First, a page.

Monday, March 11, 2019

The Beauty of Thar Desert



It’s a beautiful year when you end your January and begin your February in Kashmir to enter into March from the beautiful deserts of Rajasthan. Travel is beautiful, spiritual and addictive.

Upon returning from Kashmir in early January, I realized that March begins with a fabulous travel opportunity with a long weekend at its beginning. There was going to be a Holi weekend and thus a perfect time to paint a new travel canvas. It took me about 5 minutes to decide that after touching the extreme north of the country just a few days back, I will now go and touch the extreme west, Jaisalmer and Longewala.

I cannot really call it an impromptu thought, for Jaisalmer was in my bucket list for a long time. But once I realized of this long week end, in the five minutes I was prepping up for the trip. My initial thought was to drive down to Jaisalmer from Ahmedabad, which is an approximate distance of 500 Kms. The road as I understand is beautiful and one can easily drive down to Jaisalmer from Ahmedabad. I decided to put up a post on Facebook & Travello inviting interested bag packers to join in if they wish to, however didn’t find anyone willing to travel at that time. I thus dropped my plan to drive down and rather decided to take a bus.

Driving solo all night drains out a lot of energy and makes me tired the next day. I rather decided to preserve the energy by taking some rest on the bus and making the most of it while in Jaisalmer. This is when I realized that the road connectivity between Ahmedabad and Jaisalmer is also pretty limited. There were very limited options available in redbus.com as well. Finally, I adopted the old fashion method of visiting a few travel agents and managed to book myself on a Rajasthan based (probably) travel companies bus. (Thar Travels) about 10 days in advance to my travel.

Unknown destinations and solo trips are definitely exciting, but the thought once materialized always makes me nervous, for you are alone soaring into the unknown. But it is always a good idea to experience the unknown rather than being afraid of it.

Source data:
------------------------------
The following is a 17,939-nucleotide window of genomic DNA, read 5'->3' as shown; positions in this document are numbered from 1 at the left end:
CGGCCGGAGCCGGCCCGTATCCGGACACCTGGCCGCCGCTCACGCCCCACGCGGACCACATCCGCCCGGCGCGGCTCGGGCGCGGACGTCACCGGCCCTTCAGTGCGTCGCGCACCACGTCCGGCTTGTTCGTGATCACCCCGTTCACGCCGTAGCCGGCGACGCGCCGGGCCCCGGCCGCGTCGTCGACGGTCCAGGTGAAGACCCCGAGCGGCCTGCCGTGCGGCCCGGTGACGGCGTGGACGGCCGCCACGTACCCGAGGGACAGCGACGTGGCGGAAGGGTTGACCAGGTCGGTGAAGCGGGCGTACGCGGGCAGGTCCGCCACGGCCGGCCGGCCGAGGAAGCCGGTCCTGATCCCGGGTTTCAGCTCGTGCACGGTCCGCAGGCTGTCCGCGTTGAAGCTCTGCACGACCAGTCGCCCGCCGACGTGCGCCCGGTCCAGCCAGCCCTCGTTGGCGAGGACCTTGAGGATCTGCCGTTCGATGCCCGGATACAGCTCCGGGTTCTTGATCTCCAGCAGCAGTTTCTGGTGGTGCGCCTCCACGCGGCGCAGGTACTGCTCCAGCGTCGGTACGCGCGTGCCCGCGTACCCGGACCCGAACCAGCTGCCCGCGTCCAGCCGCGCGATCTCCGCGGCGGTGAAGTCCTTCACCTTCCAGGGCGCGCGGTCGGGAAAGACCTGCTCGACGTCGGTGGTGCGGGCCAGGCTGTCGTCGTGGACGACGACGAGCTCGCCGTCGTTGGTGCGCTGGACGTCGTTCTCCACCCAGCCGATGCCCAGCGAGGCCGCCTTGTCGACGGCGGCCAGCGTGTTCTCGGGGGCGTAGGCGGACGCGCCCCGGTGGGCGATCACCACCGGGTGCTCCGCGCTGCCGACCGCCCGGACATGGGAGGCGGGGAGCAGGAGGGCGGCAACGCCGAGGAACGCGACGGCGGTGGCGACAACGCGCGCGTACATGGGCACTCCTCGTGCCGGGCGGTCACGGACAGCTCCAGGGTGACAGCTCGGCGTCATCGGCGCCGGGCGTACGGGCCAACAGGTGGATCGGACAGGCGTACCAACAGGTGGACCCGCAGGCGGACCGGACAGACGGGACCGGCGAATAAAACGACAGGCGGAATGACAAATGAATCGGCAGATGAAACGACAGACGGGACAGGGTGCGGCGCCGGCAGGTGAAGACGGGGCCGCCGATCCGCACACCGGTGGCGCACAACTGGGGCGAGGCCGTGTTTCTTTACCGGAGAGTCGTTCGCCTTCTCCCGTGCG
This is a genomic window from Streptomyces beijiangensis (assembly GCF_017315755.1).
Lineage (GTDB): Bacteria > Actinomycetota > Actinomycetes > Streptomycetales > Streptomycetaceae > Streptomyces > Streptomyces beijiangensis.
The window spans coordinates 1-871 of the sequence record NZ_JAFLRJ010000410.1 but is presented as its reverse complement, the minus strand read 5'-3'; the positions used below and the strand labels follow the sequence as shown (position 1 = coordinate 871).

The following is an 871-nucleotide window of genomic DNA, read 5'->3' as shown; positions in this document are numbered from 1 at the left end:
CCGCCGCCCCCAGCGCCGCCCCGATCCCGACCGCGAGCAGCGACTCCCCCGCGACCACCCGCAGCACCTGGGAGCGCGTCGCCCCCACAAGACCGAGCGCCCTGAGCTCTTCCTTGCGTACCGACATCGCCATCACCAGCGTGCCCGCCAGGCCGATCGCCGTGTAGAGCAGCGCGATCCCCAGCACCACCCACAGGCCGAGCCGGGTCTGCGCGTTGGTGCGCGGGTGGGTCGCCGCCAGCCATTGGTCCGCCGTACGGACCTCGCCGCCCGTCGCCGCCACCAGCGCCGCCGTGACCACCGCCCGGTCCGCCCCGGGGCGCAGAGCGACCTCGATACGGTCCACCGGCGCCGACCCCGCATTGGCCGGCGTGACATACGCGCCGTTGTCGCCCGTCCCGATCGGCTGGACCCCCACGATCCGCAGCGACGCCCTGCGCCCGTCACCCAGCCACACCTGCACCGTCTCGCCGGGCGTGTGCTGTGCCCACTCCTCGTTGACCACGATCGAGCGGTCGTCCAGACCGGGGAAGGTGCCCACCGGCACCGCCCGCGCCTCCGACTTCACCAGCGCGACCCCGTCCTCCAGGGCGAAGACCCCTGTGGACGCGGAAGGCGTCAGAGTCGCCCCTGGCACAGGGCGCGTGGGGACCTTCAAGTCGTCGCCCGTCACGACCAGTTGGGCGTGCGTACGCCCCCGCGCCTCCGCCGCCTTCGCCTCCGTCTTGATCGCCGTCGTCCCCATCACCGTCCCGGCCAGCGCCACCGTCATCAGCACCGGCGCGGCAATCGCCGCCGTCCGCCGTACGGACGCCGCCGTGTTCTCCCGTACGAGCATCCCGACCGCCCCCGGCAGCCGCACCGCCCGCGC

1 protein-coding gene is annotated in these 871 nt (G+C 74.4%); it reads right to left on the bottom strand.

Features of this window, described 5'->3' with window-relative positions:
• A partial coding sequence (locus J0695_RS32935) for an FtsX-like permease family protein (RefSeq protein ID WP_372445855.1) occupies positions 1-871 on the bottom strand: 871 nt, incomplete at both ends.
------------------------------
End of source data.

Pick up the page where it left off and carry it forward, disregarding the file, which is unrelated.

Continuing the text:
I boarded this bus – an AC sleeper (mind you, not a Volvo) from Ahmedabad on the Thursday night, a day before Holi after work. When one travels it amazing to see how diverse our country is. I was observing my fellow passengers as we were waiting to board the bus. The men in their loose white shirts and white Pajamas with a turban on their heads and big silver earrings and women in colorful sarees and huge ornaments made of white metal showcased the traditional Rajasthani style of attire.
The bus left Ahmedabad at 10:00 PM. Though not from a prominent travel agency the bus was    pretty much comfortable to get a fair sleep. I have long learned from my three years in Gujarat that one cannot always expect clean restaurants and good food on the highways here. Unlike some highways, these states don’t have Mac Donald’s and Pizza Huts. Rather once you leave Ahmedabad and travel further west there are no major cities that one comes across, thus luxurious restaurants are out of question. It’s best to pack dry snacks for these journeys. At about 1:00 AM the bus stopped at a filthy food joint for about 20 mins to reach Jaisalmer at 9:00 AM – about an hour and half past its scheduled arrival time.

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I arrived into Jaisalmer on the Holi day. The bus stand was just near the fort and I was to go to the Swan Hostel as the place was referred to me by a friend. I decided to walk rather than take an auto to start exploring the city. I turned my GPS on and started walking. As I entered into the town I could easily see that the city was closed for the festival. On the streets I could see kids playing Holi, throwing colors and splashing water at each other. As I walked into the small lanes of the city kids started following me with colorful intentions. They were a little curious and scared as I walked with a big rucksack on my back. Some brave hearts were trying to ask me ’which country’, which country’. I decided to act alien and kept walking, in an attempt to escape the situation. 

An even braver kid then decided to splash water on me using his splash gun (pichkari), and as I tried to avoid him, someone scolded him asking him not to trouble the tourists. The kinds withdrew. As I walked out of the small alley and stepped onto the big road three men fully smeared in colors were passing by and stopped seeing me walking on the road absolutely uncolored. They decided to stop and then there was no escaping as they put colors on me head to toe. This continued to happen at every corner after that as locals as well as tourists were playing Holi. By the time I reached the hostel I was completely immersed in colors.